Packed shelters prepare for cold snap
Posted December 4, 2009 9:03 p.m. EST
Updated December 4, 2009 11:22 p.m. EST
Raleigh, N.C. — When the temperature dips below the freezing mark Saturday night, area homeless shelters will put out the white flags to urge more people indoors.
Wake County Human Services' "White Flag" program goes into effect any time the temperature is projected to be 32 degrees Fahrenheit or below between 6 p.m. and 6 a.m., or when there is heavy or steady precipitation and the temperature is projected to be below 38 degrees.
When the flags are out, shelters take all comers. It means some crowded conditions for those trying to keep warm.
The Salvation Army of Wake County has been at capacity for months. Eighty families are on the waiting list. Paige Bagwell said that's the longest the list has ever been.
"It is a perfect storm," she said. "There's just this tornado of events that can really cause some havoc on people's lives.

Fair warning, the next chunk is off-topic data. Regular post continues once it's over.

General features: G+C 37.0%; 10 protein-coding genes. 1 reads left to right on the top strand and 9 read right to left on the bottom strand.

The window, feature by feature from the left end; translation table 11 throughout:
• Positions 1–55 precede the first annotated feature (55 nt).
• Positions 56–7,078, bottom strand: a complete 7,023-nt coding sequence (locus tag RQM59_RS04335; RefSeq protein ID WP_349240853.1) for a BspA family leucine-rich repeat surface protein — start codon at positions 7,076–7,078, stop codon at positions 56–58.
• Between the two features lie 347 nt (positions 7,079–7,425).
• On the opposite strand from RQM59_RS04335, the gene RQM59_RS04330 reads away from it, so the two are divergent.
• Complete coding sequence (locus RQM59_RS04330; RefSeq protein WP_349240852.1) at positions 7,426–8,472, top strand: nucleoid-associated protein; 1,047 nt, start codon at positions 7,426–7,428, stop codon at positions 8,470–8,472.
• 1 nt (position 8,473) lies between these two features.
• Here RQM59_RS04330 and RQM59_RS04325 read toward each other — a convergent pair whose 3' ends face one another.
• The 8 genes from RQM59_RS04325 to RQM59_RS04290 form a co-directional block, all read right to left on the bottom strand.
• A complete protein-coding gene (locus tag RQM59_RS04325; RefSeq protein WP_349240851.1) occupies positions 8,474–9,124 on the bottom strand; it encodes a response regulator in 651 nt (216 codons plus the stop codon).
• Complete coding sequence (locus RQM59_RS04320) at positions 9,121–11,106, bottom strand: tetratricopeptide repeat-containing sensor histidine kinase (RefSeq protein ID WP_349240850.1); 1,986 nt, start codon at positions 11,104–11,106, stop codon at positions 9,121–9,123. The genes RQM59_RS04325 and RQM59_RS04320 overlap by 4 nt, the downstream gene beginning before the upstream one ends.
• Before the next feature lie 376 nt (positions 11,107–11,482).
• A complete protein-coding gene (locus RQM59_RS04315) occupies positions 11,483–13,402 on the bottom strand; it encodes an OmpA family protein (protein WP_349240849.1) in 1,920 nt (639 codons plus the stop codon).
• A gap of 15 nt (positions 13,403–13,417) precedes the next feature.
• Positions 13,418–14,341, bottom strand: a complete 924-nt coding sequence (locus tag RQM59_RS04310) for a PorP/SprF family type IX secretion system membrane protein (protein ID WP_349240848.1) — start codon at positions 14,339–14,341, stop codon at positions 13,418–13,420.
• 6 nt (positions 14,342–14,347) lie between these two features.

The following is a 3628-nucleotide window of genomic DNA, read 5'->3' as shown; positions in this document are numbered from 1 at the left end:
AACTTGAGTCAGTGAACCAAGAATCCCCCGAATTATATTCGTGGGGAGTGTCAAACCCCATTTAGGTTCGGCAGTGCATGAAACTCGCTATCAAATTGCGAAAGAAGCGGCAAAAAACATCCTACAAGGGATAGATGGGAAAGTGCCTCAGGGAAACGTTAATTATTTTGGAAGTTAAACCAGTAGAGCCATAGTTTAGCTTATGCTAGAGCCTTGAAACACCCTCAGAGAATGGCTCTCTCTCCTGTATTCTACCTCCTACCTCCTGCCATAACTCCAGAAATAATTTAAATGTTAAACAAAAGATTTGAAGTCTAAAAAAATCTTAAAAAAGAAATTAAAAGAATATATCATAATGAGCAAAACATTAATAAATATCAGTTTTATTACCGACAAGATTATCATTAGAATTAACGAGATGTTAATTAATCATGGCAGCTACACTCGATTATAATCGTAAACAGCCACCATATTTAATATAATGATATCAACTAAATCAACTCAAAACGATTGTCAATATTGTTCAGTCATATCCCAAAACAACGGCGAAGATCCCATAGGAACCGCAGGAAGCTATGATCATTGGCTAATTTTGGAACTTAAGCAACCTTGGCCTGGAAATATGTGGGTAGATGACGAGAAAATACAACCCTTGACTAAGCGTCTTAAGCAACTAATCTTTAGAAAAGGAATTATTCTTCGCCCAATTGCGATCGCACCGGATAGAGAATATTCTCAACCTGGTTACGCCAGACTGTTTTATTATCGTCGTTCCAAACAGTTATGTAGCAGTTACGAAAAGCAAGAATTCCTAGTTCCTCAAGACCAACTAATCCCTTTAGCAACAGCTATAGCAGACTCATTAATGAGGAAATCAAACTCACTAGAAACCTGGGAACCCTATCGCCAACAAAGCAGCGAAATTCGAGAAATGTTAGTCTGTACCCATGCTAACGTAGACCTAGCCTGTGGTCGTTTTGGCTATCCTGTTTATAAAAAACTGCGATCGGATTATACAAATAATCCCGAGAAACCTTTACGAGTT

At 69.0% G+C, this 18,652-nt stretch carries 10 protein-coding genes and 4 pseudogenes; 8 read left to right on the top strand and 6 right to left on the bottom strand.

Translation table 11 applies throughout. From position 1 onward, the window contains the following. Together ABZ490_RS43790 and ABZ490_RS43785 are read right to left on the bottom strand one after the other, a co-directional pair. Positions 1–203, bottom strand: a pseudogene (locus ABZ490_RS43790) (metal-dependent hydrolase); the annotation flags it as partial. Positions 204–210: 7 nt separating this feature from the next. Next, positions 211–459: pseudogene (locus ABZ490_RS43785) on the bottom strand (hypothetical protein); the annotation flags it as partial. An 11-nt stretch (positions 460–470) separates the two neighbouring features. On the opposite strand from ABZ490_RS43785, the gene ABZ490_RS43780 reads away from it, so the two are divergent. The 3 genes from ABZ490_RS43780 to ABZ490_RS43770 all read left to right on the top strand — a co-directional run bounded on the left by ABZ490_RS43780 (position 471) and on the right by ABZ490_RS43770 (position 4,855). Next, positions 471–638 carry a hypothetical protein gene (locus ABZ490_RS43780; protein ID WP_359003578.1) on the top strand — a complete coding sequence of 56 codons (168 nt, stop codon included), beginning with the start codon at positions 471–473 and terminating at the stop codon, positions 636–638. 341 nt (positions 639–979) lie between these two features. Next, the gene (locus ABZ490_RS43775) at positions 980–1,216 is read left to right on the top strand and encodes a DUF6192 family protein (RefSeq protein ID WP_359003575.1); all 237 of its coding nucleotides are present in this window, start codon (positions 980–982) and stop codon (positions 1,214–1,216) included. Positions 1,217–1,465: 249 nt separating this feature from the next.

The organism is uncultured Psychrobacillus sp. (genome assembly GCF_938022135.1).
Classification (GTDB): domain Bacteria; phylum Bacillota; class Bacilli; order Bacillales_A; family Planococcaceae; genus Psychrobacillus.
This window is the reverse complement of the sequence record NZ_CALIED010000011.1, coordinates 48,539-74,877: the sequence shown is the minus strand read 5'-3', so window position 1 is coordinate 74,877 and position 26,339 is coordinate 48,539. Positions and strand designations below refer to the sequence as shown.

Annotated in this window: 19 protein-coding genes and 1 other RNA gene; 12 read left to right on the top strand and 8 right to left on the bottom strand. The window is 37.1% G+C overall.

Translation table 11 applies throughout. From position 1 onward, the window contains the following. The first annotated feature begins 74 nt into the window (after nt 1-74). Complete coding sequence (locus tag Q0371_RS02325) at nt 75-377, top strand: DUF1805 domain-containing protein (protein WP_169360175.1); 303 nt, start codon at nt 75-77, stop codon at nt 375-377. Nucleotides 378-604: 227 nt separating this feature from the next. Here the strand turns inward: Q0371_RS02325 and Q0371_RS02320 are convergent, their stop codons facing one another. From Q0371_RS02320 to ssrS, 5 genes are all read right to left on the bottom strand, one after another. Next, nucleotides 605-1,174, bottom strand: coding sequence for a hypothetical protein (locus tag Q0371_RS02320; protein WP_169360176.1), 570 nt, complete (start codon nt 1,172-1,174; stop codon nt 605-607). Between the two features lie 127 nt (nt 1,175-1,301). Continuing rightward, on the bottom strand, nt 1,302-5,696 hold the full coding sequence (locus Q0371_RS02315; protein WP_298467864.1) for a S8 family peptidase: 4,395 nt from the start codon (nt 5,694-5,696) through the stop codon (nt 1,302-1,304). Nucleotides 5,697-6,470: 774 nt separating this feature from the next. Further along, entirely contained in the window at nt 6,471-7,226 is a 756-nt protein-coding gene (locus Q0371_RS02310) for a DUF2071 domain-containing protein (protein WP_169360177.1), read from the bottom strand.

"These people that have lost jobs or their hours have been cut, they've just lost that little bit of pay that helps put that food on the table or helps pay their rent and they've lost housing," she said.
That's what drove Luretta Payne to seek shelter at the Salvation Army. She came to the shelter in September after an arm injury forced her to quit her custodian job in June.
Since then, it feels like home, she said. "It's good that I have a roof over my head," she said. "I'm being fed well."
When cold weather moves in, the White Flag demands that the shelter add to an already full roster. With or without beds, shelters open their doors to those in need.
"They can have cots and blankets and couches and things like that," Bagwell said.
Even the simplest accommodations, Payne said, are all it takes to feel warm when the weather turns cold.
"For those that are out there, it's hard. It's hard, and I see it every day," she said.
Wake County officials estimated that more than 1,000 individuals are homeless each night, and thousands more are doubled-up with other families and at risk of homelessness.
Men seeking shelter should go to the South Wilmington Street Center, 1420 S. Wilmington St., for referral. Women without children should go to the Helen Wright Center for Women, 401 W. Cabarrus St., or The Healing Place of Wake County, 1251 Goode Drive. Women with or without children should go to the Salvation Army, 215 S. Person St., or the Raleigh Rescue Mission, 314 E. Hargett St.